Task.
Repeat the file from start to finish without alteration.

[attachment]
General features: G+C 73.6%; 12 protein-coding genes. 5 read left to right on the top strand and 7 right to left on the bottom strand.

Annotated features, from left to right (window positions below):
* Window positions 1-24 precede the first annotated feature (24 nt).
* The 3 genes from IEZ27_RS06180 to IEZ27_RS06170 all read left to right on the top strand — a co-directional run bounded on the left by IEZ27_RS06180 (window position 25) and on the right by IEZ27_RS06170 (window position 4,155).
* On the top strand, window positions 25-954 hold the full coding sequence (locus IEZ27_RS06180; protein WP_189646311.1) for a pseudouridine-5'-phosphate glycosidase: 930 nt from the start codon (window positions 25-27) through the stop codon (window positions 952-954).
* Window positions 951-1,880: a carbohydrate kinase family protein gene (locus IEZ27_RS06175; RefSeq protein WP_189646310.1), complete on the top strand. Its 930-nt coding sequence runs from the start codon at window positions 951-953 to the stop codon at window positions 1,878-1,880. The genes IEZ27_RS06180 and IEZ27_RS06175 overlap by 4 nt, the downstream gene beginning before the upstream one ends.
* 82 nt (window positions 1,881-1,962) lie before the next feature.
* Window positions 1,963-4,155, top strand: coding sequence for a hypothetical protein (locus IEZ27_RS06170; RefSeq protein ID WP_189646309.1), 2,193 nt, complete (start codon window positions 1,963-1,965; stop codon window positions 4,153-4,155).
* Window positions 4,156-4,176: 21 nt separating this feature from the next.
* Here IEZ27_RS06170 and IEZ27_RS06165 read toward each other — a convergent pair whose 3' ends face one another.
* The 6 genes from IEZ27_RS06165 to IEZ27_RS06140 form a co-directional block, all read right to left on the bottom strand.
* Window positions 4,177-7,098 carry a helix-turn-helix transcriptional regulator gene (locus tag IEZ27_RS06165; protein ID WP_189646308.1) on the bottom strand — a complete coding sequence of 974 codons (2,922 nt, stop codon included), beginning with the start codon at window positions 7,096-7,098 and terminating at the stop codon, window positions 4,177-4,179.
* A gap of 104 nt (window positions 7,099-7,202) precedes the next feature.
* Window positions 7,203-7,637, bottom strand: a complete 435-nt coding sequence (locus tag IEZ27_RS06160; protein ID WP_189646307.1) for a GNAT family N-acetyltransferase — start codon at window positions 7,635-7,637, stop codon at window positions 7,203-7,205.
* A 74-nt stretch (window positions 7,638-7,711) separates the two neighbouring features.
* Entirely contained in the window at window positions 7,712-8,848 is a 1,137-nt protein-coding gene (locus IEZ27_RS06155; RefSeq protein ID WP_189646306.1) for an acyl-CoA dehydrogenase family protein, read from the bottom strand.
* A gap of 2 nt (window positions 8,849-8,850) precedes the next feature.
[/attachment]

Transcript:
General features: G+C 73.6%; 12 protein-coding genes. 5 read left to right on the top strand and 7 right to left on the bottom strand.

Annotated features, from left to right (window positions below):
* Window positions 1-24 precede the first annotated feature (24 nt).
* The 3 genes from IEZ27_RS06180 to IEZ27_RS06170 all read left to right on the top strand — a co-directional run bounded on the left by IEZ27_RS06180 (window position 25) and on the right by IEZ27_RS06170 (window position 4,155).
* On the top strand, window positions 25-954 hold the full coding sequence (locus IEZ27_RS06180; protein WP_189646311.1) for a pseudouridine-5'-phosphate glycosidase: 930 nt from the start codon (window positions 25-27) through the stop codon (window positions 952-954).
* Window positions 951-1,880: a carbohydrate kinase family protein gene (locus IEZ27_RS06175; RefSeq protein WP_189646310.1), complete on the top strand. Its 930-nt coding sequence runs from the start codon at window positions 951-953 to the stop codon at window positions 1,878-1,880. The genes IEZ27_RS06180 and IEZ27_RS06175 overlap by 4 nt, the downstream gene beginning before the upstream one ends.
* 82 nt (window positions 1,881-1,962) lie before the next feature.
* Window positions 1,963-4,155, top strand: coding sequence for a hypothetical protein (locus IEZ27_RS06170; RefSeq protein ID WP_189646309.1), 2,193 nt, complete (start codon window positions 1,963-1,965; stop codon window positions 4,153-4,155).
* Window positions 4,156-4,176: 21 nt separating this feature from the next.
* Here IEZ27_RS06170 and IEZ27_RS06165 read toward each other — a convergent pair whose 3' ends face one another.
* The 6 genes from IEZ27_RS06165 to IEZ27_RS06140 form a co-directional block, all read right to left on the bottom strand.
* Window positions 4,177-7,098 carry a helix-turn-helix transcriptional regulator gene (locus tag IEZ27_RS06165; protein ID WP_189646308.1) on the bottom strand — a complete coding sequence of 974 codons (2,922 nt, stop codon included), beginning with the start codon at window positions 7,096-7,098 and terminating at the stop codon, window positions 4,177-4,179.
* A gap of 104 nt (window positions 7,099-7,202) precedes the next feature.
* Window positions 7,203-7,637, bottom strand: a complete 435-nt coding sequence (locus tag IEZ27_RS06160; protein ID WP_189646307.1) for a GNAT family N-acetyltransferase — start codon at window positions 7,635-7,637, stop codon at window positions 7,203-7,205.
* A 74-nt stretch (window positions 7,638-7,711) separates the two neighbouring features.
* Entirely contained in the window at window positions 7,712-8,848 is a 1,137-nt protein-coding gene (locus IEZ27_RS06155; RefSeq protein ID WP_189646306.1) for an acyl-CoA dehydrogenase family protein, read from the bottom strand.
* A gap of 2 nt (window positions 8,849-8,850) precedes the next feature.